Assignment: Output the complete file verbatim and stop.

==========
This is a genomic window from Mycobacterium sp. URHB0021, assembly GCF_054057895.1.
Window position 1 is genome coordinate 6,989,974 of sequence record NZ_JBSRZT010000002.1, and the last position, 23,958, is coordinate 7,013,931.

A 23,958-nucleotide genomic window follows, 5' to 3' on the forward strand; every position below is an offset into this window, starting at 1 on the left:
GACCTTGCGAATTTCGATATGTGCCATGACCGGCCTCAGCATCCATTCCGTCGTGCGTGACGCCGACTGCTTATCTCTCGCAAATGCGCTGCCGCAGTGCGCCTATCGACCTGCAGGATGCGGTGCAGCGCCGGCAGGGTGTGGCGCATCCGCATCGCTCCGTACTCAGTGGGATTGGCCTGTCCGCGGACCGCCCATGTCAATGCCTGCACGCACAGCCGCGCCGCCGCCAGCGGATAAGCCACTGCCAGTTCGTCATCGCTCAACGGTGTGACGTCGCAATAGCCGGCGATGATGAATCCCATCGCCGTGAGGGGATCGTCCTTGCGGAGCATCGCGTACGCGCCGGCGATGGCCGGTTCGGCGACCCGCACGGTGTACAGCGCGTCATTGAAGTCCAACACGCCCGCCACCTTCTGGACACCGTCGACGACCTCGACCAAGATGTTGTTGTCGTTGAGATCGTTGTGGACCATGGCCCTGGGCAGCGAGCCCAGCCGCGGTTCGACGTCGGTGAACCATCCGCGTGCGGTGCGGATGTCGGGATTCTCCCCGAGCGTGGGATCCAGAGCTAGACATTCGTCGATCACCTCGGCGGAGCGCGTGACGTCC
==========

This is a genomic window from Mycobacterium sp. URHB0021, assembly GCF_054057895.1.
Window position 1 is genome coordinate 6,989,974 of sequence record NZ_JBSRZT010000002.1, and the last position, 23,958, is coordinate 7,013,931.

A 23,958-nucleotide genomic window follows, 5' to 3' on the forward strand; every position below is an offset into this window, starting at 1 on the left:
GACCTTGCGAATTTCGATATGTGCCATGACCGGCCTCAGCATCCATTCCGTCGTGCGTGACGCCGACTGCTTATCTCTCGCAAATGCGCTGCCGCAGTGCGCCTATCGACCTGCAGGATGCGGTGCAGCGCCGGCAGGGTGTGGCGCATCCGCATCGCTCCGTACTCAGTGGGATTGGCCTGTCCGCGGACCGCCCATGTCAATGCCTGCACGCACAGCCGCGCCGCCGCCAGCGGATAAGCCACTGCCAGTTCGTCATCGCTCAACGGTGTGACGTCGCAATAGCCGGCGATGATGAATCCCATCGCCGTGAGGGGATCGTCCTTGCGGAGCATCGCGTACGCGCCGGCGATGGCCGGTTCGGCGACCCGCACGGTGTACAGCGCGTCATTGAAGTCCAACACGCCCGCCACCTTCTGGACACCGTCGACGACCTCGACCAAGATGTTGTTGTCGTTGAGATCGTTGTGGACCATGGCCCTGGGCAGCGAGCCCAGCCGCGGTTCGACGTCGGTGAACCATCCGCGTGCGGTGCGGATGTCGGGATTCTCCCCGAGCGTGGGATCCAGAGCTAGACATTCGTCGATCACCTCGGCGGAGCGCGTGACGTCC